By:Pat Buchanan | October 14, 2014
In 1492, "Columbus sailed the ocean blue" and discovered the New World. And Oct. 12 was once a celebrated holiday in America.
School children in the earliest grades knew the date and the names of the ships on which Columbus and his crew had sailed: the Nina, the Pinta, the Santa Maria. They knew his voyage had been financed by Queen Isabella of Spain, after the Genoese Admiral of the Ocean Sea had been turned down by other monarchs of Europe.
Oct. 12, 1492, was considered a momentous and wonderful day in world history: the discovery of America—by men from Europe.
This year, Columbus Day passed almost without notice. And that Columbus Day has become an embarrassment to many and an issue of savage controversy to some reflects a receding belief in this country in the superiority of our civilization.
Haters of Columbus say he was an imperialist, a colonialist, a genocidal racist, and a slaver who brought dictatorship, disease and death to the native peoples he encountered in the Caribbean.
And, in truth, many explorers and conquerors like Columbus, Cortes, Magellan, Pizarro and the soldiers and sailors they led, engaged in acts we would call atrocities and war crimes.
Yet that is true of every great empire and great civilization. The ancient Greeks had slaves. Were the Romans not brutal conquerors? Ask the Carthaginians. The Spanish, British and French empires all have their own long chronicles of crimes against colonized peoples.
Today we say that the beheadings and crucifixions of ISIS remove them from the company of civilized men. They should be annihilated to the last man, we hear on cable TV.
But the Romans beheaded St. Paul and crucified Christ. Queen Elizabeth beheaded her cousin Queen Mary, even as her mother Anne Boleyn had been beheaded by her father Henry VIII, who also decapitated Sir Thomas More.
The French Revolution Jefferson loved used at its instrument of justice the guillotine, to which Louis XVI and his queen Marie Antoinette were sent. Those heroes of the Revolution, Danton and Robespierre, were guillotined, as was Charlotte Corday, four days after she stabbed to death in a bathtub a third great man of the revolution, Marat.
Great men are rarely good men, and every great empire is guilty of great crimes. But the empires men still study and admire are those that created, built and advanced civilization, that brought mankind to a higher plateau, that left behind magnificent legacies.
And here we approach a deep-seated reason for the hatred of Columbus. He was a colonialist and an imperialist. He believed in the superiority of his Catholic faith and European tribe. He believed that what we call the West should rule, because its faith, of which God Himself had been the founder, and its culture and civilization, which excelled all others in arms, inventions, literature, governance and the arts, were superior.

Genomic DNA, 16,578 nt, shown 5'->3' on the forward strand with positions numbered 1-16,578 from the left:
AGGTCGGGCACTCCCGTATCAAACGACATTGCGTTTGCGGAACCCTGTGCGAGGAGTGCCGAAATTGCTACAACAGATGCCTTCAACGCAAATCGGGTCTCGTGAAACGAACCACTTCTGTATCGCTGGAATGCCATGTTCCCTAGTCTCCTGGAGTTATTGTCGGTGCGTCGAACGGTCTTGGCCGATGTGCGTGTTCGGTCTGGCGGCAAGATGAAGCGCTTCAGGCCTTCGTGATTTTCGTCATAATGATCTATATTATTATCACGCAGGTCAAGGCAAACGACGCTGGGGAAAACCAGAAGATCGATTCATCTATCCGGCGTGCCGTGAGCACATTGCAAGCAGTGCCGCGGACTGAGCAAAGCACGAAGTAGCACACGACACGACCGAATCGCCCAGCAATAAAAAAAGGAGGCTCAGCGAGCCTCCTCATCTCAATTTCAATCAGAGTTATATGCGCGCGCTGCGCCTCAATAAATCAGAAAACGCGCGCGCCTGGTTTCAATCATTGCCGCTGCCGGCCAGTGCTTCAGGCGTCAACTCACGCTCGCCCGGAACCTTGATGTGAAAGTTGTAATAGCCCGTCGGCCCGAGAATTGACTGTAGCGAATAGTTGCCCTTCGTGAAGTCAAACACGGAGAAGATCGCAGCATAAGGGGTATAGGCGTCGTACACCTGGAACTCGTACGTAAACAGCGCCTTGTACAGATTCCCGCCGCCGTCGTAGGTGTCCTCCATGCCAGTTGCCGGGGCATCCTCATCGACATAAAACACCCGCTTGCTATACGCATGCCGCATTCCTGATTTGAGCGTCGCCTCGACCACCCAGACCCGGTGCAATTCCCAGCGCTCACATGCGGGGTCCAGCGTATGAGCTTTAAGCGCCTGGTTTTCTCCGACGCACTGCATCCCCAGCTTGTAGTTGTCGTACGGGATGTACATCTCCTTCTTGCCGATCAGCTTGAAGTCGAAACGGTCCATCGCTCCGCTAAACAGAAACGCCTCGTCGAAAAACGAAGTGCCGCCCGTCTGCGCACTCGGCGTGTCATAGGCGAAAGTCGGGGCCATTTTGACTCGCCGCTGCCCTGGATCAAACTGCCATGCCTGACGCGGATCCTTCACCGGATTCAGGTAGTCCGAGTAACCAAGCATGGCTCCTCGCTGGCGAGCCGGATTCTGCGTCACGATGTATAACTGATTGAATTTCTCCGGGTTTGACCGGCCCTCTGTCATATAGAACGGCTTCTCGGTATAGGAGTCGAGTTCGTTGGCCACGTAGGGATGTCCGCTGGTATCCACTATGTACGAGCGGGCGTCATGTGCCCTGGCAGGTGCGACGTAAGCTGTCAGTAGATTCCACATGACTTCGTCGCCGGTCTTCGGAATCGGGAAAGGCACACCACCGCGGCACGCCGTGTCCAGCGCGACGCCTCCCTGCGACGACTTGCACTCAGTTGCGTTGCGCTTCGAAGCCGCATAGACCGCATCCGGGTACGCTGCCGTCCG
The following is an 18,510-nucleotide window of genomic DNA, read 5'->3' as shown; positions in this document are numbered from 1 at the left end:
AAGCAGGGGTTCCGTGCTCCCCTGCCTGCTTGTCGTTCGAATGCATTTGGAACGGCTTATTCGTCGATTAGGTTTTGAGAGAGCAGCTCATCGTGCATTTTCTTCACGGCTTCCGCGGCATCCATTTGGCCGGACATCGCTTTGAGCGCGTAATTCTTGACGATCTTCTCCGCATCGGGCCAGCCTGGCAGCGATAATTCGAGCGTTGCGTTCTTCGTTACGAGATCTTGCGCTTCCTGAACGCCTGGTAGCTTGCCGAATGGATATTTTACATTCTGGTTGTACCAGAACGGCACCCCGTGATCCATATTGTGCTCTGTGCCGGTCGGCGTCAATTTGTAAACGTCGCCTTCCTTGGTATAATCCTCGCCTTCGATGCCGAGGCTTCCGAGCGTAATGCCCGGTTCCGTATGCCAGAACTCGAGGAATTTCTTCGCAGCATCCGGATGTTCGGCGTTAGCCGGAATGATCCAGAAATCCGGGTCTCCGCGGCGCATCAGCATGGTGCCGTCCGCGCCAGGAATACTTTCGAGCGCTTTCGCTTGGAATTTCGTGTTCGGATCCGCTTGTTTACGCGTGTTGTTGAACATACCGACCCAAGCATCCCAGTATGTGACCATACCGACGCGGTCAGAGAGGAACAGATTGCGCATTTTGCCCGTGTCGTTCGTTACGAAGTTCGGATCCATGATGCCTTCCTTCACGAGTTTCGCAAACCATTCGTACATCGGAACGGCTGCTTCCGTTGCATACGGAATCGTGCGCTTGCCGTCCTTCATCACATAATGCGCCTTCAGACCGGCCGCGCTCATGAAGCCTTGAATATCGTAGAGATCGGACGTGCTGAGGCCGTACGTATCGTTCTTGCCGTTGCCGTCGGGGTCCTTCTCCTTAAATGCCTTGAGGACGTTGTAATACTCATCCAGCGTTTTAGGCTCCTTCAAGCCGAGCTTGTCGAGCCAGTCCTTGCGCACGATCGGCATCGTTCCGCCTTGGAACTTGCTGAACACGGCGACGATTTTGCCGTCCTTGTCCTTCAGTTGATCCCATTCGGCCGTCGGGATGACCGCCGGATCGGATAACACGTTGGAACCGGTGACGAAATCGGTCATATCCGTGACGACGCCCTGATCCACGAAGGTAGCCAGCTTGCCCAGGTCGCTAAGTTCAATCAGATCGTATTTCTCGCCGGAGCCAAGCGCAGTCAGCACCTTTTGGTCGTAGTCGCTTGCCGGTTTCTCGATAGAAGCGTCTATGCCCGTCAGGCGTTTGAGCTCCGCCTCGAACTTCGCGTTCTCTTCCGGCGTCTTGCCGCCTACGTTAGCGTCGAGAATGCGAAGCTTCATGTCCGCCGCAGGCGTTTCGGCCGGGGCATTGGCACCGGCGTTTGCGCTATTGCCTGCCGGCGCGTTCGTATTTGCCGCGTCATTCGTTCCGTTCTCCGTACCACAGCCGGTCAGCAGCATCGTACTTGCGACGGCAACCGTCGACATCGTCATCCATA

Christopher Columbus was a Christian European supremacist.
When he landed in the Caribbean islands and found peoples there with no alphabet, who had not yet invented the wheel, Columbus did not think them equal. The only reason he would believe they had intrinsic worth as fellow children of God would be from the teachings of his faith.
Right up to our own time, Western men believed with Columbus that their Christian faith and their civilization were superior. Today, Columbus is denounced and rejected because he acted in his belief that the indigenous peoples he encountered should be converted and ruled by Europeans. Columbus rejected the idea of equality.
Yet how far from his view were Washington, Jefferson, Madison and James Monroe, slaveholders all. How far from Columbus' view was Andrew Jackson? Was Jackson's treatment of African-Americans and the indigenous peoples of Florida so different from that of Columbus?
Gen. Philip Sheridan, to whom Sherman gave command of the West, volunteered, "The only good Indian is a dead Indian." His troopers often acted upon that belief.
The Spanish Empire, the British Empire, the French Empire, the United States all rose to power and greatness, motivated by a belief in the superiority of their race, tribe, religion, culture and country. All believed their innate superiority conferred upon them a right to rule what Kipling called "the lesser breeds without the law."
How else, these men would ask us, does civilization progress, if not through the imposition by superior men of superior ideas? What great nation, what great empire, what great civilization ever rose on a belief in the equality of all other peoples and all other faiths?
The United States, among the largest countries on earth, from sea to shining sea was carved out of lands seized from native peoples by Spanish, British, French, and Russian conquerors first, then taken by us.
We are the heirs of marauders, pirates, conquerors, colonizers, colonialists, and imperialists. And such knowledge is why so many have guilty consciences and seek to salve them by repudiating Columbus.
As they say in Seattle, Happy Indigenous People's Day.
Patrick J. Buchanan is the author of the new book The Greatest Comeback: How Richard Nixon Rose From Defeat to Create the New Majority. To find out more about Patrick Buchanan and read features by other Creators writers and cartoonists, visit the Creators Web page at www.creators.com.
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